In crafting its roster last summer, the Heat hoped Greg Oden and Michael Beasley would provide an extra boost in its title defense.
Turns out, neither has been needed so far in the early stages of the playoffs.
Not only are both out of the rotation, but one is usually relegated to the Heat’s inactive list, alongside rookie Justin Hamilton.
Heat coach Erik Spoelstra kept Beasley active ahead of Oden in the first and second games of this series because the Nets “are a very perimeter-oriented team.”
With the Nets playing a lot of smaller lineups, this series is not the ideal matchup for Oden, who played 212 minutes in 23 games this season, including six starts, and averaged 2.9 points and 2.3 rebounds.
Oden, who hasn’t appeared in a Heat playoff game, might earn minutes in an Eastern Conference finals matchup against Indiana’s Roy Hibbert or Washington’s Marcin Gortat, though he likely would play behind Udonis Haslem if he plays at all.
“He’s made incredible progress,” Spoelstra said. “Everybody needs to remember where he was the last four years. This is a big first step. We still have great confidence if we need him, he’ll be ready.”
Beasley finished 49th in the NBA this season, and third on the Heat, in points per 48 minutes at 25.2 but hasn’t been able to crack the rotation recently and admits that not playing can make him feel “down.” His two minutes in Game 1 of this series were his first of the playoffs.
“I keep reminding him: It can change just like that, where you’re in a suit and all of a sudden next game, you might be called on 13, 14 minutes,” Spoelstra said. “And he understands that. He’s continuing to wrap his mind around how this team was put together and how he can keep himself ready.”
This season, the Heat was outscored by 33 points when Oden was in the game and by 45 when Beasley was on the court. Only Haslem (minus 66) and Toney Douglas (minus 80) had worst plus/minuses for the Heat.
THIS AND THAT
• Norris Cole, who shot just 34 percent after the All-Star break, entered Game 2 shooting 53.8 percent from the field and 61.5 percent on three-pointers in these playoffs. Spoelstra said one reason he thrives in big moments is because “he’s a tough kid. It’s part of the fabric we liked about him.”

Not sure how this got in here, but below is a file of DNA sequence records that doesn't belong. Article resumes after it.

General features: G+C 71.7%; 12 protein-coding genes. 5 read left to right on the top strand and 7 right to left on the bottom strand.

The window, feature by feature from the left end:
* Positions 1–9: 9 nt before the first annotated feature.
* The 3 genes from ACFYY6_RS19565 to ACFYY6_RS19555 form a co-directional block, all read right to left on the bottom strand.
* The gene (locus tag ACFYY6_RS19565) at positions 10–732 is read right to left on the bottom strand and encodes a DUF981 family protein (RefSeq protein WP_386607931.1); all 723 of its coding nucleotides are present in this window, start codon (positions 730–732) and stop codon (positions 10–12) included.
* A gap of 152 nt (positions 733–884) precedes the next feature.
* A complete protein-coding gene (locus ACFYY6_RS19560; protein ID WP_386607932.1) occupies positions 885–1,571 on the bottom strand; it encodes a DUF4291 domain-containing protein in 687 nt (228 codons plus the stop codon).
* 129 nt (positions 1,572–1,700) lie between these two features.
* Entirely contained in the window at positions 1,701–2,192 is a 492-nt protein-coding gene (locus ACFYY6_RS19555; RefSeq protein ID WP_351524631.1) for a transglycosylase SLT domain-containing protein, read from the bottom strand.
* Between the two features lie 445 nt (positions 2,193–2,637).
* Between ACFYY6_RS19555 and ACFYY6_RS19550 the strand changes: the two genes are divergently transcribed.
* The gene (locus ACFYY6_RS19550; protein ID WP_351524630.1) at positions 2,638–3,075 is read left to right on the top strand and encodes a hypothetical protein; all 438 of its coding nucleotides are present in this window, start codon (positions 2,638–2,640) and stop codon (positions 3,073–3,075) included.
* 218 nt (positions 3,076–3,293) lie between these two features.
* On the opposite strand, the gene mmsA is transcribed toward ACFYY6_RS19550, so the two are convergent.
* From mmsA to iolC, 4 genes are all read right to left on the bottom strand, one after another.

• Spoelstra, asked Thursday morning if this is the most consistent play he has seen from Mario Chalmers, cracked: “We’ll see how he plays [Thursday night]. I’m always cautious with Rio.”
• Spoelstra, on one reason Dwyane Wade has improved his post game: “Adapt or die.”
• Chris Andersen, who played despite a bruised shin, finished 11th in balloting for the NBA’s Sixth Man of the Year award. Andersen received two third-place votes and was one of 18 players who received votes. The Clippers’ Jamal Crawford won the award, with Chicago’s Taj Gibson second and the Spurs’ Manu Ginobili third.
• Heat president Pat Riley finished tied for fifth with Oklahoma City’s Sam Presti for NBA Executive of the Year honors after an offseason in which he re-signed Andersen, added Beasley and Oden and amnestied Mike Miller. San Antonio’s R.C. Buford won the award.
• Ray Allen hasn’t spoken to Kevin Garnett in the nearly two years that have passed since Allen left the Celtics and was noncommittal about whether that would change. “It’s nothing I’ve ever thought about,” Allen said.
• Nets center Jason Collins, the NBA’s only openly gay player, said Thursday he has spoken several times with former Missouri defensive end Michael Sam, who announced in February that he’s gay. Sam might be selected during the final day of the NFL Draft on Saturday.
“I’ve tried to make myself available to him,” Collins said. “Sam will be fine. It will be about sports and games once the wave of questions subsides. I wish him the best.”